Flying Across Red Skies
And on Thanksgiving Day, less than two weeks after the Paris attacks, with the nation under a State Department—issued global terrorism alert, federal surveillance planes almost entirely stopped flying, only to resume once the holiday was over.
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The BuzzFeed News analysis almost certainly underestimates the scope of surveillance by federal aircraft. Some two dozen planes operated by the FBI and more than registered to the DHS never appeared on Flightradar24, suggesting that some surveillance planes may be hidden from public view on plane-tracking websites.
See here for details on the BuzzFeed News analysis. FBI planes have also on occasion been used to support local law enforcement.
Responding to the BuzzFeed News analysis, FBI spokesman Christopher Allen said that planes may circle over cities while waiting for a suspect to emerge from a building. In some cases, the BuzzFeed News analysis showed that FBI aircraft indeed seemed to be following a vehicle from place to place, pausing to circle at each stop.
Other flights, however, circled a single location for several hours, and then returned to their airfields. The targets of surveillance may simply be less active on the weekends, he said.
He suspects that the weekend dip reflects the controversial practice of using undercover agents and informants to entice suspects into joining fake terrorist plots devised by the FBI. In June of last year, the Associated Press reported that it had linked more than 50 planes, mostly small Cessna Skylane aircraft, to 13 fake companies created as fronts for the FBI.
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Also using Flightradar24, AP reporters tracked more than flights in 11 states over the course of a month. We then looked for planes registered to these front companies in data provided by Flightradar We detected nearly FBI fixed-wing planes, mostly small Cessnas, plus about a dozen helicopters. Collectively, they made more than 1, flights over our four-month-plus observation period.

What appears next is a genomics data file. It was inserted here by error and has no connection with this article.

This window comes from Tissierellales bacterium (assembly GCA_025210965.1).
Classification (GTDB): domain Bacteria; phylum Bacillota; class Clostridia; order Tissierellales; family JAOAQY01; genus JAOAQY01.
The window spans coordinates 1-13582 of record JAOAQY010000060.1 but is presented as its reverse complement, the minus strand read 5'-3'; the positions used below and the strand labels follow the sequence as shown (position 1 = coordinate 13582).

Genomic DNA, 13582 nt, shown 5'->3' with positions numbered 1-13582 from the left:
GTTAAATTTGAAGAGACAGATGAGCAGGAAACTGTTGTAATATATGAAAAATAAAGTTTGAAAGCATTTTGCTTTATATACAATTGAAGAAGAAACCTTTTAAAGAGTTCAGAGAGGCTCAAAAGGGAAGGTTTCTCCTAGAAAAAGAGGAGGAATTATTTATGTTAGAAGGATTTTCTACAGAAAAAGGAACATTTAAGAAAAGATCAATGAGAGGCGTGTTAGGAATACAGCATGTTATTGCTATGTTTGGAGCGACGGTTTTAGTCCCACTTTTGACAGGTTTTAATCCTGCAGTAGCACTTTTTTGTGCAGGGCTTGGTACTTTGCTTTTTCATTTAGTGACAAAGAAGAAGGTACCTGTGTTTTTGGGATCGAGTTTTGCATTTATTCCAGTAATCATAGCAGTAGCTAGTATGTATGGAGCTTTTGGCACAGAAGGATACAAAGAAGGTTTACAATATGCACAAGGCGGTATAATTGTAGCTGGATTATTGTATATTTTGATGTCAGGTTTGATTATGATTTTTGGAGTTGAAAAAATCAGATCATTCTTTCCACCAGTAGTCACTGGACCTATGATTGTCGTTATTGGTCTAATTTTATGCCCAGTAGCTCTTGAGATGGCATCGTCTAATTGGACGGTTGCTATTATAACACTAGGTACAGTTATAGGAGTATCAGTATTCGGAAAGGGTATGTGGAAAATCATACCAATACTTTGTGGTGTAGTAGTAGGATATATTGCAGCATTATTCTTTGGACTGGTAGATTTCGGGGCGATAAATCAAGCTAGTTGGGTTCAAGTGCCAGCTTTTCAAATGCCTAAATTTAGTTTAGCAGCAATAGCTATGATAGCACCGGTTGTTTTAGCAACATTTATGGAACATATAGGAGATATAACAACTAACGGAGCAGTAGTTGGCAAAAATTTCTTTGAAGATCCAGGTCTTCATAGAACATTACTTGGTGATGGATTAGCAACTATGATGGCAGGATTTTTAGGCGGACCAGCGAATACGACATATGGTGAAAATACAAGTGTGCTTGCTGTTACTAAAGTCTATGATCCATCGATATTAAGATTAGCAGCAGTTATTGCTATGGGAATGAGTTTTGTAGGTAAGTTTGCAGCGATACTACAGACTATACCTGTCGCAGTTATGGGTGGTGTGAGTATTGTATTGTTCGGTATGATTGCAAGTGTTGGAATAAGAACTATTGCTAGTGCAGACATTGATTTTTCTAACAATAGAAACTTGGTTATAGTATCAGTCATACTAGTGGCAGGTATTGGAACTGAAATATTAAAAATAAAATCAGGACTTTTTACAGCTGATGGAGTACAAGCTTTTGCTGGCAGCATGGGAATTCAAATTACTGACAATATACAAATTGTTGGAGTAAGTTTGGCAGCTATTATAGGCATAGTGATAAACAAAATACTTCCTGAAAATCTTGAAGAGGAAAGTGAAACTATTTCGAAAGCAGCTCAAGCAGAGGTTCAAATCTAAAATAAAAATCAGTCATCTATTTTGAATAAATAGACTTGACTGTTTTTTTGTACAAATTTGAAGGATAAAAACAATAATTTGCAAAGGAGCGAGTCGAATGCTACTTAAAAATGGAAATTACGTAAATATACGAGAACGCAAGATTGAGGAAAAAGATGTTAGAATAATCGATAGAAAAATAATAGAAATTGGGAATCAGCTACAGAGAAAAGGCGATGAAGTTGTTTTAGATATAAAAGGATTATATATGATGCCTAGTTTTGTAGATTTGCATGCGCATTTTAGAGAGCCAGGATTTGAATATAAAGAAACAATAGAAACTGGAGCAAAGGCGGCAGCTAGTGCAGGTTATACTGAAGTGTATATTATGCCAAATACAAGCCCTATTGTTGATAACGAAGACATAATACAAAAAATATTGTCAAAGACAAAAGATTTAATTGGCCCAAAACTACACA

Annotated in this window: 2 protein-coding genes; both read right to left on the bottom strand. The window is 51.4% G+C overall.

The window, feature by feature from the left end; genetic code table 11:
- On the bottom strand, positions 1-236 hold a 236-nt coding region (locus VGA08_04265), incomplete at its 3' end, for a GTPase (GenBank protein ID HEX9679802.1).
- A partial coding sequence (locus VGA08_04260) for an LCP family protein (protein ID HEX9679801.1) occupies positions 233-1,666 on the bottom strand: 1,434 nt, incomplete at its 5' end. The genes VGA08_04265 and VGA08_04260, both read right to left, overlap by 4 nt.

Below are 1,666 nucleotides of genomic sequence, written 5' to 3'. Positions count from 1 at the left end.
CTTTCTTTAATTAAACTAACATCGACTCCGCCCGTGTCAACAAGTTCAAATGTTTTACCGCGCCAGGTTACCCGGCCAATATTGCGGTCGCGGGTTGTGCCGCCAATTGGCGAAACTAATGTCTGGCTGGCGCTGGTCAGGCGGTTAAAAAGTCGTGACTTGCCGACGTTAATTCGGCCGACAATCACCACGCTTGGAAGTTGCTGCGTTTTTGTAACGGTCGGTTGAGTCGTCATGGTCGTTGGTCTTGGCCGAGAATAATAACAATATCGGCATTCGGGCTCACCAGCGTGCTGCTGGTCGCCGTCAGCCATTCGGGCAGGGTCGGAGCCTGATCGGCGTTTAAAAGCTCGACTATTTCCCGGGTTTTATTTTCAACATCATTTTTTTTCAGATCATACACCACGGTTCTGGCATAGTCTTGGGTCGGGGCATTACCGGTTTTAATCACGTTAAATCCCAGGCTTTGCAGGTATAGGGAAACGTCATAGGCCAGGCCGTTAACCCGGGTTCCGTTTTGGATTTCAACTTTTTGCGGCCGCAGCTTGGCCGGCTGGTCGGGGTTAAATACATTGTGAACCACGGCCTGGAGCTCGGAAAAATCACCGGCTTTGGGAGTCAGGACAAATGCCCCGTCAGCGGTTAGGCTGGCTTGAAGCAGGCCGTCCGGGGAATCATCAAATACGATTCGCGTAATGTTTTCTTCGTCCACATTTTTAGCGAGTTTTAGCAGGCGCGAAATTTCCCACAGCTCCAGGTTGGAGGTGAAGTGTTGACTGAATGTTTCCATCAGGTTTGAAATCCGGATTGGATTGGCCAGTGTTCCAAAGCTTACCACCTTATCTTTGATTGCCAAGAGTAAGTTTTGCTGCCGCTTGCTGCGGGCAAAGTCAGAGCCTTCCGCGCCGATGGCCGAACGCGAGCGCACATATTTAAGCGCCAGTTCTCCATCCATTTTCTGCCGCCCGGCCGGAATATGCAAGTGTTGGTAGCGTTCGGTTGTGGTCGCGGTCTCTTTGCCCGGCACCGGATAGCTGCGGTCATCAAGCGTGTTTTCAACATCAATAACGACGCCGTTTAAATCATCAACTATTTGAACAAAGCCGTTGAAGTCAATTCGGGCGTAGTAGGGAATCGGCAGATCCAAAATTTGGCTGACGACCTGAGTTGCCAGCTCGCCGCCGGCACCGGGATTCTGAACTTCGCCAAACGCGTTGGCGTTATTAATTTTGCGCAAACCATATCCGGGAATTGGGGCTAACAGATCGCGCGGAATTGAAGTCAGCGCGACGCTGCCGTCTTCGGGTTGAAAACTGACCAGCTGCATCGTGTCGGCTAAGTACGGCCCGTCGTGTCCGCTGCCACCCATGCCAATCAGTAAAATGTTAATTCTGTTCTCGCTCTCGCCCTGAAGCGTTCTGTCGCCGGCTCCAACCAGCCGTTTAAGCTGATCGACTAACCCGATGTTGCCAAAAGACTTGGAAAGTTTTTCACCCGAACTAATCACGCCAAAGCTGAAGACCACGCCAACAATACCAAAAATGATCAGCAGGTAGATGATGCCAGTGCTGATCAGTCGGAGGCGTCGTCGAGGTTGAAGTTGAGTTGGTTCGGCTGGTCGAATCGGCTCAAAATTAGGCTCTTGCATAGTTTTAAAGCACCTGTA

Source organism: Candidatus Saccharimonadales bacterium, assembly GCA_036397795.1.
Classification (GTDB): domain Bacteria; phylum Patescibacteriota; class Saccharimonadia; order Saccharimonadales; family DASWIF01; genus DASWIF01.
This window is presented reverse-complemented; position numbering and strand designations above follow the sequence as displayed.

The aircraft frequently circled or hovered around specific locations, often for several hours in the daytime over urban areas. We also tracked more than 90 aircraft, about two-thirds of them helicopters, that were registered to the DHS, which is responsible for border protection, customs, and immigration. Not surprisingly, these planes were especially active around border towns such as McAllen, Texas, which faces the Mexican city of Reynosa across the Rio Grande.
The DHS would not comment on flights over specific cities, but confirmed that its planes regularly support other law enforcement agencies, including the FBI. DHS spokesman Carlos Lazo told BuzzFeed News by email that its planes are mainly used to combat the illegal drug trade, human trafficking , and violent crime. Many FBI Cessnas, for example, are fitted with exhaust mufflers to reduce engine noise. FBI and DHS aircraft carry sophisticated camera systems in steerable mounts that can provide conventional video, night vision, and infrared thermal imaging.
On FBI planes, cameras are typically paired with augmented reality systems , which superimpose a variety of information over the video, and can embed the feed from a camera into a wider scene built up from stored satellite images. This promotional video from Churchill Navigation of Boulder, Colorado, whose systems are installed on FBI surveillance aircraft, explains some of their capabilities. Over the past few years, news organizations and advocacy groups have also accumulated evidence that some government surveillance planes can carry equipment to track cell phones on the ground.